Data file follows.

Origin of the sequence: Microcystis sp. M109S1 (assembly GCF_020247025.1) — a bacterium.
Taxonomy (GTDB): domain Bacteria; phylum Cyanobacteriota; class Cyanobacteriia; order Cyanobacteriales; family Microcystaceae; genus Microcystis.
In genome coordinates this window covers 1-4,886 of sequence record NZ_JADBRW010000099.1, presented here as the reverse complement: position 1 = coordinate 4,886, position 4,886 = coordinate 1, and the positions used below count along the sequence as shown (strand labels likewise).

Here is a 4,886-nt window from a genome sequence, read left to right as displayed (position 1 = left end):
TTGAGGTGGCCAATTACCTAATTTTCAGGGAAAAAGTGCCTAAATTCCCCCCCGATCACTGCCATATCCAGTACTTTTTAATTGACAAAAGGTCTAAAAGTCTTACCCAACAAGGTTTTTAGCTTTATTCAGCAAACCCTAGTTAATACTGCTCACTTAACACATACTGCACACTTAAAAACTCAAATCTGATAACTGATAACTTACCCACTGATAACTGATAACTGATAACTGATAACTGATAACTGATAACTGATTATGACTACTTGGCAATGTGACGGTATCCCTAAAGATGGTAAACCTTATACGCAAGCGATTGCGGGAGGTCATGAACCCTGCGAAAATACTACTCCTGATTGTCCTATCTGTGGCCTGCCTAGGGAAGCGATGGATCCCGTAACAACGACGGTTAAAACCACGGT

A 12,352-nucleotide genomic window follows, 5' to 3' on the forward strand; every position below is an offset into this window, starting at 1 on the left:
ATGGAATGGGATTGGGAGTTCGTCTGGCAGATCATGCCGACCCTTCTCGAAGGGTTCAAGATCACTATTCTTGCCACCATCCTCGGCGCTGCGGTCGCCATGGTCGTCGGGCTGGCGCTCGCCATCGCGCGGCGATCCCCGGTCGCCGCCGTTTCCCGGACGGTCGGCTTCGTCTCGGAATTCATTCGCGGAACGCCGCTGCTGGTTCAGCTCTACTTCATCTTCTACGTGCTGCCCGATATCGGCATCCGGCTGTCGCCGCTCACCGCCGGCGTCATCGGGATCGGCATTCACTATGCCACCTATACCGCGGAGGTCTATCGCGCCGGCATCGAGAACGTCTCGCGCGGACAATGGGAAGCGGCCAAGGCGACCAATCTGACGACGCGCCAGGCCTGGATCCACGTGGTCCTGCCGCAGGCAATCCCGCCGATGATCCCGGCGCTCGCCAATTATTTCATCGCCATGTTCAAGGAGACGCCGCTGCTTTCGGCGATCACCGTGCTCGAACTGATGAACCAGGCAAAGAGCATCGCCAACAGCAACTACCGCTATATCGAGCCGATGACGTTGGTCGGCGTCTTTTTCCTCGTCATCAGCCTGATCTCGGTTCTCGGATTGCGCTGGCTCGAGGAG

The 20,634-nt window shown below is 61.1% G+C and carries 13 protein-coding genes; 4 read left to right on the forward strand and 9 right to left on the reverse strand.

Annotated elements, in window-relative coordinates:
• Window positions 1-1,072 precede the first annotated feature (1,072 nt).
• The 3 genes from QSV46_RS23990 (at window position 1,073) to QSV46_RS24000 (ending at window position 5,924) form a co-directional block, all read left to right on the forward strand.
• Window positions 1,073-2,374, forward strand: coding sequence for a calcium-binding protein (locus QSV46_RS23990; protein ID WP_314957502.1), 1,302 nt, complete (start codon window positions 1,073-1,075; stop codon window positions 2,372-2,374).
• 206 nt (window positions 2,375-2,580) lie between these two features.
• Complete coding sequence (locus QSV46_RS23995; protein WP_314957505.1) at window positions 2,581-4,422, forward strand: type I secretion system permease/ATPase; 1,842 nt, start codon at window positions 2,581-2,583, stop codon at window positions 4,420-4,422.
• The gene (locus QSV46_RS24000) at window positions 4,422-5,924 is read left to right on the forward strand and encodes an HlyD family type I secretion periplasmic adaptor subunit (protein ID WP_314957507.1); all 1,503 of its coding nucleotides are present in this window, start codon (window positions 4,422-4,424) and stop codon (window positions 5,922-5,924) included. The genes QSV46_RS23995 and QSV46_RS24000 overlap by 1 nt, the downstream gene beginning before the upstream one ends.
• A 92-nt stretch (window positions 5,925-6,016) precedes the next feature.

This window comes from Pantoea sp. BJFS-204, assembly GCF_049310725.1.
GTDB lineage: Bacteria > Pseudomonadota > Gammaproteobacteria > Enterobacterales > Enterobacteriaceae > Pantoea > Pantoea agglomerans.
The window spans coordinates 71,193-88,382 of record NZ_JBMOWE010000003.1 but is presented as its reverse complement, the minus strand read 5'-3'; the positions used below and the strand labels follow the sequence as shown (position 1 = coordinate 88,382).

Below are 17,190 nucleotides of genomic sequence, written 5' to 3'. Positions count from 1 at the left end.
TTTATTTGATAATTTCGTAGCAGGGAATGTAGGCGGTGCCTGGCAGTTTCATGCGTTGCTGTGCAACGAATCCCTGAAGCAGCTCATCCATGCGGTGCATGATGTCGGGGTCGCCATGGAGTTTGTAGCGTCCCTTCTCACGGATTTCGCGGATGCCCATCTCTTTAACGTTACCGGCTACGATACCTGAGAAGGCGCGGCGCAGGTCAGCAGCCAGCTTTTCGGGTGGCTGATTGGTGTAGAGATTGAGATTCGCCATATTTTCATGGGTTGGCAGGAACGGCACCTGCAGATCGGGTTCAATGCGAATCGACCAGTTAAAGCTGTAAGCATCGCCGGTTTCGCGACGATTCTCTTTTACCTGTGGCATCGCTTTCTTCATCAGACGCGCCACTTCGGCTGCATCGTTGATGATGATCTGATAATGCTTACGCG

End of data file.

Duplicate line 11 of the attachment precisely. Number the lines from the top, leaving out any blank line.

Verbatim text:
• The 3 genes from QSV46_RS23990 (at window position 1,073) to QSV46_RS24000 (ending at window position 5,924) form a co-directional block, all read left to right on the forward strand.